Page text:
HANNAWAY BLACKSMITH SHOP
Adjacent to Hearthside and Chase Farm Park on Great Road is the 1870’s Hannaway Blacksmith Shop, also owned by the Town of Lincoln. Turn-of-the-century blacksmithing demonstrations and classes at an operating forge are held Saturday and Sunday mornings year round from 8 a.m. to noon, helping to keep this old time craft alive for future generations. Visitors can stop in and experience the ring of the anvil and the odor of coal and hot steel as blacksmiths forge pieces of the metal into hinges, nails, and other household items. Also located within the Hannaway Shop is a wheelwright shop where visitors can watch repairs being done on old wooden wheels from carriages and wagons alongside the blacksmith. The Hannaway Shop is associated with the New England Blacksmiths’ Association.
The Hannaway Blacksmith Shop serves as the gateway to Chase Farm Park and parking for events at Hearthside and other nearby properties is available behind the Blacksmith Shop.
William H. Hannaway opened his first blacksmith shop in a lean-to which was located on the west side of the Moffett Mill, an 1812 structure down the street from Hearthside. In 1901, Hannaway purchased a former carriage house across from Hearthside to conduct his blacksmithing business. He and his wife eventually built a house on the property as well. The blacksmithing business was quite successful, but with the advent of the automobile, there was less and less demand for his trade. In the 1920’s, he closed his smithy, doing only part-time work for the horse-riding academy which was located at the Butterfly House next door and sharpening tools for neighbors.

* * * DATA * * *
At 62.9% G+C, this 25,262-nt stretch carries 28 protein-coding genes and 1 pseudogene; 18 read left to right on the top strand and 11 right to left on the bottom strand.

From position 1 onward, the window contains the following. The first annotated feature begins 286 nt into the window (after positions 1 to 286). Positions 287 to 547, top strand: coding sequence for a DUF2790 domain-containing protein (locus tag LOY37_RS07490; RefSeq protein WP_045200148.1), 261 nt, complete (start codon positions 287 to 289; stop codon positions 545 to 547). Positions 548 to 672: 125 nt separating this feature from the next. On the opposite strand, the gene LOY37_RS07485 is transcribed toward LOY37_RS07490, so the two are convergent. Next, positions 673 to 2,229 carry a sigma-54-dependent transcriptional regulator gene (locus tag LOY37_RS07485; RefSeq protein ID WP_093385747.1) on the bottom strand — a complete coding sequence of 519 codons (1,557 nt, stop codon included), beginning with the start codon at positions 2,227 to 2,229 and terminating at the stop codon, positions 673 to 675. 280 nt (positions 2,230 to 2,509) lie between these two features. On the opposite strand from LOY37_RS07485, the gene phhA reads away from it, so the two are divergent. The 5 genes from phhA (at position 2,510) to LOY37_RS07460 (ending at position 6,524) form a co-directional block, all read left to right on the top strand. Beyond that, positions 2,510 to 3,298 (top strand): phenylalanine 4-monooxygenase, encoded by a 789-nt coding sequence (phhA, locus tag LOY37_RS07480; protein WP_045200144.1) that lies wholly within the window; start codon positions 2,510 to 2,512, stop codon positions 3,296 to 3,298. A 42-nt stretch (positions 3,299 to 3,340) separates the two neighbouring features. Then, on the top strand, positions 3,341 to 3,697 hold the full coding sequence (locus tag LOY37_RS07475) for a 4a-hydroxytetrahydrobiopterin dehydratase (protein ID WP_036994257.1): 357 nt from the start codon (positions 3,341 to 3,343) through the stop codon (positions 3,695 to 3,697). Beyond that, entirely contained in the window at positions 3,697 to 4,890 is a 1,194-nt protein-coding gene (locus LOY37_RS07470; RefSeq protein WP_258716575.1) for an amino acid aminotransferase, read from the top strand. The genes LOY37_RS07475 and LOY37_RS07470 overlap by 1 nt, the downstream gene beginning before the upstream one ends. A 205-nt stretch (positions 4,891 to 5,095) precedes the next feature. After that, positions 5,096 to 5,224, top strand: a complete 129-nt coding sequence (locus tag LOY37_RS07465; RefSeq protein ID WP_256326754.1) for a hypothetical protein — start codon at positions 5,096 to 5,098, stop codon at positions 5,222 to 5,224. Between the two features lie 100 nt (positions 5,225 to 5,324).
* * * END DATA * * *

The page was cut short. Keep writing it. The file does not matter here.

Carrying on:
Hannaway was a large and powerful man who enjoyed his profession. Most of his work involved shoeing horses and setting wheels for carts and wagons. He was easily able to pick up the horses’ legs. If any horse gave him a problem, he took it as a personal challenge to shoe it. While working, he would often attract a small crowd. Children especially enjoyed watching him. Hannaway was an amiable and pleasant man, and he kept up a constant conversation while on the job.
Hannaway passed away in 1942, but one of his daughters, Cecilia Lee and her husband purchased the house. The blacksmith shop stood abandoned for more than 40 years and fell into disrepair. In 1985, Mrs. Lee donated it to the Town of Lincoln. The building was dismantled, moved to its current location on the 100-acre Chase Farm, and fully restored.
Class size for blacksmithing instruction is limited to two persons for each two-hour class period. To inquire about the Hannaway Shop or to sign up for classes, please contact us at email@example.com or call 401-726-0597.
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